Site investigation is carried out before the start of a new construction projects. Environmental consideration is of much importance in the site investigation process to investigate the site suitability for the given project. This investigation refers to the local conditions and resources both natural and those already existing including the infrastructure. A preliminary site reconnaissance should be carried out as early as possible utilizing available data, in order to consider the surroundings in relation to the project. Aerial photographs can be a valuable aid. The principal investigation that should be carried out are given below:
(1) Topography – Suitability of surface features at the site on land or over water.
(2) Public and private services – Availability of a suitable workforce, transportation facilities for access, water supply, power and telecommunications, sewerage and drainage, disposal of wastes.
(3) Living amenities – Facilities available or required for accommodation during construction and afterwards. The extent and standard of the community services either existing or planned.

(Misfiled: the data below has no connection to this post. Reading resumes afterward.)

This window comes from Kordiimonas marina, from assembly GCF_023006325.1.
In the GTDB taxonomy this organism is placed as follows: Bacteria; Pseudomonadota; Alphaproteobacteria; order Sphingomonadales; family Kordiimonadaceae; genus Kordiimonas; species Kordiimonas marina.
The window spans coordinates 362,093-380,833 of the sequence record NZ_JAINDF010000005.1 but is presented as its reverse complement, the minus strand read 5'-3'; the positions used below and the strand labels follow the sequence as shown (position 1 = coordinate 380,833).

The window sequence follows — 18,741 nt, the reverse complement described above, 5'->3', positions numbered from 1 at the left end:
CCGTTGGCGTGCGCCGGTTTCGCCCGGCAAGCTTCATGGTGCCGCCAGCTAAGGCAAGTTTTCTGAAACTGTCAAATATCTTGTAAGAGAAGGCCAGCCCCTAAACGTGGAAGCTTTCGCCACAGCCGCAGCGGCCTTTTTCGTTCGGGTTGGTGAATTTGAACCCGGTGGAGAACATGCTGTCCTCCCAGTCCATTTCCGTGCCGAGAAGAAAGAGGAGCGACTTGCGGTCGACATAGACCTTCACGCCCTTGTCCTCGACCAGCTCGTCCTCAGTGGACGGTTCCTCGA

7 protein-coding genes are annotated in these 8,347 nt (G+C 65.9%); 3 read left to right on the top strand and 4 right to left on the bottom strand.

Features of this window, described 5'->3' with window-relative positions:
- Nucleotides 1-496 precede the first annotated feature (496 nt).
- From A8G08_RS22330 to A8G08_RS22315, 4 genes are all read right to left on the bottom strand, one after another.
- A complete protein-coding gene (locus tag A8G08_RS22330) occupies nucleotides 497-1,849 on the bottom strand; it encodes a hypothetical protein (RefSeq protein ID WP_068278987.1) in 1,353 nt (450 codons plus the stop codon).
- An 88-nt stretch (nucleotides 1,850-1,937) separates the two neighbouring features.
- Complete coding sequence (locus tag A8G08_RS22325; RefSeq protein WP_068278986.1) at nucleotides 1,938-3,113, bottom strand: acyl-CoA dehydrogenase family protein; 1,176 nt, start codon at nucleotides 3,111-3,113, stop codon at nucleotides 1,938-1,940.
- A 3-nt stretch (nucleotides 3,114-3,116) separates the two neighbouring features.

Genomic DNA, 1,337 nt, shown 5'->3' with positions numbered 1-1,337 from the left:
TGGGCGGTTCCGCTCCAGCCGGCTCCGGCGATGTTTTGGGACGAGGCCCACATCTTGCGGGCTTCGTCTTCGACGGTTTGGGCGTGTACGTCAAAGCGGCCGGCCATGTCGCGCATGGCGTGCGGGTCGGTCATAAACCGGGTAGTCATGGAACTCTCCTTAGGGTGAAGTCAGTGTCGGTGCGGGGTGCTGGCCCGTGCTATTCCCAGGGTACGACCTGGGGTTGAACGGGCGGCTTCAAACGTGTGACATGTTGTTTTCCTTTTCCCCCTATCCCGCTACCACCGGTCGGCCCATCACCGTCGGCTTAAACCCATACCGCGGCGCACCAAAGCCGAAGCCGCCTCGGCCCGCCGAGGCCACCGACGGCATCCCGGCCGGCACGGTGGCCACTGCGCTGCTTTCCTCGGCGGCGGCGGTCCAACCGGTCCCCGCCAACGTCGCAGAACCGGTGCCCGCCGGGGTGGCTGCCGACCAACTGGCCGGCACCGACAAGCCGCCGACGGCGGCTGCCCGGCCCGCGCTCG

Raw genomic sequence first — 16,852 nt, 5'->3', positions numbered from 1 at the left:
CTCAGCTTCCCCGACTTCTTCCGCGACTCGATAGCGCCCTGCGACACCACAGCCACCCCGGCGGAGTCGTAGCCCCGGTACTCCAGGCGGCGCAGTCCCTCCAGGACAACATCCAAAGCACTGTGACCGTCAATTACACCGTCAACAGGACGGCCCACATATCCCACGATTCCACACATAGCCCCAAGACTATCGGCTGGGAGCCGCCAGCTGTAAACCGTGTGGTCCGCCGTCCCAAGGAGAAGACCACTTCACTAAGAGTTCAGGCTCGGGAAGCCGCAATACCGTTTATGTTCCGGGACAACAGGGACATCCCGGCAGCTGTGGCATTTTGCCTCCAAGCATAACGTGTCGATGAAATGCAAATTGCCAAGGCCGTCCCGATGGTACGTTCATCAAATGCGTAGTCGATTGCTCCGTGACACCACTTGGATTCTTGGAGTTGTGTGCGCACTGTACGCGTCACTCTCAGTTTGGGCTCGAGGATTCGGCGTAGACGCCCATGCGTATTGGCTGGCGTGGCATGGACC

(4) Geology – The local ground conditions at the site and in the surrounding area would normally be indicated sufficiently at this stage from the geological survey maps where available, otherwise by a site visit and/or an enquiry addressed to the local public authority. Check for adverse natural conditions such as unstable ground, underground caverns and subsidence potential.
(5) Construction materials – If in situ deposits are of interest refer to the geology or earlier uses of the site (e.g. old tips). For new roads in virgin country use aerial survey and remote sensing.
(6) Hydrology – Surface and groundwater conditions, river and tide levels, currents and stream flow, flood levels and drainage conditions. Periodic occurrence of springs.
(7) Other uses of site area – Past, current and proposed other uses at and around the site, such as mine workings (underground or open-cast), tunnels and underground bulk storage. Former industrial areas, refilled gravel pits, refuse tips, reclamation, waste and spoil dumps, buried pipelines, services, drains, pollution, radioactivity and other hazards. Ecological and conservational impacts. Consider both the site and its surroundings.
(8) Meteorology – Regional temperature, rainfall, humidity, prevailing winds and fog. Seasonal effects. Local microclimatical conditions before and after construction of the project.